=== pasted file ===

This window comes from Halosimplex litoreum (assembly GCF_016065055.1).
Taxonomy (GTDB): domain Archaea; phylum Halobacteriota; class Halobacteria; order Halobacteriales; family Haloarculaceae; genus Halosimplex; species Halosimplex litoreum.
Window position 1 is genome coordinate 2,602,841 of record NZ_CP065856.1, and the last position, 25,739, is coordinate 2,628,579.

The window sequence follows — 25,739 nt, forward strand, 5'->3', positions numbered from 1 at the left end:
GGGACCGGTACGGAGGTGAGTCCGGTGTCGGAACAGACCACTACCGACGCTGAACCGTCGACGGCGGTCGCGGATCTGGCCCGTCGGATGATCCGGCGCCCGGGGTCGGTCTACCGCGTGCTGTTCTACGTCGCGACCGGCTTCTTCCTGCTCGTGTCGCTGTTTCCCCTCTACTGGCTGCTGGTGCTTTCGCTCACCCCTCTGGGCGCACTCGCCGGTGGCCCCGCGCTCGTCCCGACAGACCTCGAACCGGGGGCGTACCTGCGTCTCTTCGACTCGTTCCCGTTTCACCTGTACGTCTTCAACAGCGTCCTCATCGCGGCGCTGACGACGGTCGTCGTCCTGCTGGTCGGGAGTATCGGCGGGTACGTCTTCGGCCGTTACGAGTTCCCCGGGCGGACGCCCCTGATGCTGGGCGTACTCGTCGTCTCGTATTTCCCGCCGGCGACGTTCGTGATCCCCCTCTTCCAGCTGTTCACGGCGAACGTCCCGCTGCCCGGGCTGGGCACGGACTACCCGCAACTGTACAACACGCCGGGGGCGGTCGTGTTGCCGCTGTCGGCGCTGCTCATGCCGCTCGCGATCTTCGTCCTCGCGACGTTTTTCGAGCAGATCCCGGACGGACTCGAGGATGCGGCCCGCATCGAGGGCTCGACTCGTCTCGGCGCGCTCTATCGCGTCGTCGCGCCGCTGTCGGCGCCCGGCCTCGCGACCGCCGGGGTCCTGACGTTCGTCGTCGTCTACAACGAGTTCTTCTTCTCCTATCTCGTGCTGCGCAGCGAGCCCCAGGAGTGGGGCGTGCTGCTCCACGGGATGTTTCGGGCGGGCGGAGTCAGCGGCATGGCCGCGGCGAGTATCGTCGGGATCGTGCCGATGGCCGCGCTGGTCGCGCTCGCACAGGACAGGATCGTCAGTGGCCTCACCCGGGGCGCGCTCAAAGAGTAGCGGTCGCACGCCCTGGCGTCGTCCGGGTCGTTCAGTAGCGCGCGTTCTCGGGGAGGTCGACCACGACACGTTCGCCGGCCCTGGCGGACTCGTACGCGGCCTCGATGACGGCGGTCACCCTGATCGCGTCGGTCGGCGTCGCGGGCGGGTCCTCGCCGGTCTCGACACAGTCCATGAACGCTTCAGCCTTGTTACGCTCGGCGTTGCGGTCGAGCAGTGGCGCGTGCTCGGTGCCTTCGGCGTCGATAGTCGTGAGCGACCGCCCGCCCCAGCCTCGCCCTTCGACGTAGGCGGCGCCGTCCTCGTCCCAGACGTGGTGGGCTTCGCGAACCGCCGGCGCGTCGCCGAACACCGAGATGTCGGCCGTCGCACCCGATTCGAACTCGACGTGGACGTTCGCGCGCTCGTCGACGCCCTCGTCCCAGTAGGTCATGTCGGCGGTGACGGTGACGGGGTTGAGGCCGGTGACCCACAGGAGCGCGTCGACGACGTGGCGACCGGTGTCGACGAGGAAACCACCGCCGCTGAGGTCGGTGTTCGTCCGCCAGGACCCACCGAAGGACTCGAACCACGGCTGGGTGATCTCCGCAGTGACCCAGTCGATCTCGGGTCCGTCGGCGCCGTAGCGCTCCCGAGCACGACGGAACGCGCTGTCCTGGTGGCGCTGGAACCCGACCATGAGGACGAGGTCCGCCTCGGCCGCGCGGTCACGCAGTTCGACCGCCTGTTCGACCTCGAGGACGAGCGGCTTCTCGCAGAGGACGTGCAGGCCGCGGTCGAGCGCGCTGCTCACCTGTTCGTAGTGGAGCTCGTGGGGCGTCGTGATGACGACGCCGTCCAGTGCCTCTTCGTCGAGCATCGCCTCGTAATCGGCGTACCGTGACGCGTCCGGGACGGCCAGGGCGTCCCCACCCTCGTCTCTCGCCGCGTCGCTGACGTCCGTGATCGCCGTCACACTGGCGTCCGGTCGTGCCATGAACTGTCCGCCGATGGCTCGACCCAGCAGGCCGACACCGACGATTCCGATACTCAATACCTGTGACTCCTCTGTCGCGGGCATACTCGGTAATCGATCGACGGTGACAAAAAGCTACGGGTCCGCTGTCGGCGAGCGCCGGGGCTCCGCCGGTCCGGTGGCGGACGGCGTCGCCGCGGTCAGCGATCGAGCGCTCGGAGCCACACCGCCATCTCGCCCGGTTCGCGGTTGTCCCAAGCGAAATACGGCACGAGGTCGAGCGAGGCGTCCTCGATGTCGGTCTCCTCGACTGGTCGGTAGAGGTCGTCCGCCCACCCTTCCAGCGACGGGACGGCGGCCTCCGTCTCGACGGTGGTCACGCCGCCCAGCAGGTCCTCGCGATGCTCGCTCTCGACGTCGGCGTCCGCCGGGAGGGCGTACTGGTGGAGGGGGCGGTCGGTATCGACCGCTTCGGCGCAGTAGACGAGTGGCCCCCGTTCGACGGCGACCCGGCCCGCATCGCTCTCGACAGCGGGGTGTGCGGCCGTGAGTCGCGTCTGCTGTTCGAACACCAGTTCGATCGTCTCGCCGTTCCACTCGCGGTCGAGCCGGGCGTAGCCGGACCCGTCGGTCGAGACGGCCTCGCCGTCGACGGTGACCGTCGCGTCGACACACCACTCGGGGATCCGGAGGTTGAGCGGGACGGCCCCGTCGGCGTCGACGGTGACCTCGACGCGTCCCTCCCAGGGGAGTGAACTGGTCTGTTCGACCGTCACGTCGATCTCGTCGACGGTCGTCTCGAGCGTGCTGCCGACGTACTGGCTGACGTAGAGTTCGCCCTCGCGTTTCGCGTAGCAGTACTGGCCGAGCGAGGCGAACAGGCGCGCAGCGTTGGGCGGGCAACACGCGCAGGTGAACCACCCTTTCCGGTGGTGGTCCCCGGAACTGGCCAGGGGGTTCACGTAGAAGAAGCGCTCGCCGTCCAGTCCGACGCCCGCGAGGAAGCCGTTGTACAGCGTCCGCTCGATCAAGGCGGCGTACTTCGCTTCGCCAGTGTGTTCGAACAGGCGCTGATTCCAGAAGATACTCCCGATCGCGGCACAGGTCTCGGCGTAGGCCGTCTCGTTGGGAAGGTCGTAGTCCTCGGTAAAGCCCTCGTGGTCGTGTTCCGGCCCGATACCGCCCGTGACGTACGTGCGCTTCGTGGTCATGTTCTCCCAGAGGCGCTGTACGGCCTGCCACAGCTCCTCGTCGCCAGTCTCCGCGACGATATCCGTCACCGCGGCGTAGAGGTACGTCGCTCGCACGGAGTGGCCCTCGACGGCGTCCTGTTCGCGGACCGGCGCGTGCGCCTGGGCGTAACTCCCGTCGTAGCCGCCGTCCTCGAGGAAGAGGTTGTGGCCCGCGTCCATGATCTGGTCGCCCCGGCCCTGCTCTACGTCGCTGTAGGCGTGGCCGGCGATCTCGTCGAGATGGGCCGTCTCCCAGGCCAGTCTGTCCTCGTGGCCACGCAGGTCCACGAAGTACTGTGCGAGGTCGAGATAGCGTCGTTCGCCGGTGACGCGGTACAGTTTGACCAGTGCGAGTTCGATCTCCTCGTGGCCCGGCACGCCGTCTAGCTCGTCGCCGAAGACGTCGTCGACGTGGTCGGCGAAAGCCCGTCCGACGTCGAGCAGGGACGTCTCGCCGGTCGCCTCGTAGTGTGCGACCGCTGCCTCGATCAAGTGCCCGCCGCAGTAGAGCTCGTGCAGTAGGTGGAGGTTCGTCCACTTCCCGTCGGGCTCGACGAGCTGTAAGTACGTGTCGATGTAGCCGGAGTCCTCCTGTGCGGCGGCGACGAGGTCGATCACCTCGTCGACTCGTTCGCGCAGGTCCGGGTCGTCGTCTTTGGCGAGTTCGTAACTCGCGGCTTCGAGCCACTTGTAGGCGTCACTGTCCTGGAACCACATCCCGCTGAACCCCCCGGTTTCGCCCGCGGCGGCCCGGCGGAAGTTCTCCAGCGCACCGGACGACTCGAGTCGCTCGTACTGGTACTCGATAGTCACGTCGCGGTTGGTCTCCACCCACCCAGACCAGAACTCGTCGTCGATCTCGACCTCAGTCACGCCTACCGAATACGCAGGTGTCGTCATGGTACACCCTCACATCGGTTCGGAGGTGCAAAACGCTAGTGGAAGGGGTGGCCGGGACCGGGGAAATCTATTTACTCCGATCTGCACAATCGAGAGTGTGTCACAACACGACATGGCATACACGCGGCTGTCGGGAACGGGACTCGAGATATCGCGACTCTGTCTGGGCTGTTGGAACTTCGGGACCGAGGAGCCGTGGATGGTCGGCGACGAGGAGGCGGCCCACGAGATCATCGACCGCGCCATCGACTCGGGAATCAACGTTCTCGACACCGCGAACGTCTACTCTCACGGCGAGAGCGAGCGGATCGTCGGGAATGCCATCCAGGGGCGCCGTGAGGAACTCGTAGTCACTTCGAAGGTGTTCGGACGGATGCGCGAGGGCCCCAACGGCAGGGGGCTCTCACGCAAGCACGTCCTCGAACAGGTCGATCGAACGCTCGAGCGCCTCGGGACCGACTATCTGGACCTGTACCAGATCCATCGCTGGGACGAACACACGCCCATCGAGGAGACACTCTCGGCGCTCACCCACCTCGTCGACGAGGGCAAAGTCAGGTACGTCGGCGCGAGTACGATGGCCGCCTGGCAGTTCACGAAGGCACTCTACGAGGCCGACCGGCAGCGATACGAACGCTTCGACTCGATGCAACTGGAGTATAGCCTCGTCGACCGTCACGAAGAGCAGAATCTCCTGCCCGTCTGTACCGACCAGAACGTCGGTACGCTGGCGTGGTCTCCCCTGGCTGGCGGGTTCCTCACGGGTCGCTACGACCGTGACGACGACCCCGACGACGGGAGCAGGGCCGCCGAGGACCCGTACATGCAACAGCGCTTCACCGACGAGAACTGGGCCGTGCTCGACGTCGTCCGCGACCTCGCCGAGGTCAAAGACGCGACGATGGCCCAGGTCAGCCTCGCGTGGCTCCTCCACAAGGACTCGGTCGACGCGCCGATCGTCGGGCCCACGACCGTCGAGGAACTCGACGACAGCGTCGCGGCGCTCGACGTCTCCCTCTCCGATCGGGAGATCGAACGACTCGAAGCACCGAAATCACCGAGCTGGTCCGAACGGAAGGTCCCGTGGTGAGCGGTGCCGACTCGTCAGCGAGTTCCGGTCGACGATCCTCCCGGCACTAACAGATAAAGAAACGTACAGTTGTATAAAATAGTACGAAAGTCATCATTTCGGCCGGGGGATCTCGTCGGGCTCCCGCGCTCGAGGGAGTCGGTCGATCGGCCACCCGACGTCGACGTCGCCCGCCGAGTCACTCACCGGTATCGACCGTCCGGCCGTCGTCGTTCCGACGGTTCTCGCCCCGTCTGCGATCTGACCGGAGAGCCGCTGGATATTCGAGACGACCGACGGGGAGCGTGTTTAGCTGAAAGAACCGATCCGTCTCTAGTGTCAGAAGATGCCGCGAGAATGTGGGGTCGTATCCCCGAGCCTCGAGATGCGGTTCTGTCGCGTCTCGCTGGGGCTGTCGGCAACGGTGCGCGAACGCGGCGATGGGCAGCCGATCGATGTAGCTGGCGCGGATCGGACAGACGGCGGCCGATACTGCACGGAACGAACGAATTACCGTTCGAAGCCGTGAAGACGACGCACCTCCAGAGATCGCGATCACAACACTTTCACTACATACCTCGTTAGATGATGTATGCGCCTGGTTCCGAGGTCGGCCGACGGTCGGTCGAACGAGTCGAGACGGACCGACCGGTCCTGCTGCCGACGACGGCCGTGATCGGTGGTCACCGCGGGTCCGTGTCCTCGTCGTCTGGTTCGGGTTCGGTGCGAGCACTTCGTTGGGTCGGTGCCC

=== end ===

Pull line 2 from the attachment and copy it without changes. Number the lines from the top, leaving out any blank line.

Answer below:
Taxonomy (GTDB): domain Archaea; phylum Halobacteriota; class Halobacteria; order Halobacteriales; family Haloarculaceae; genus Halosimplex; species Halosimplex litoreum.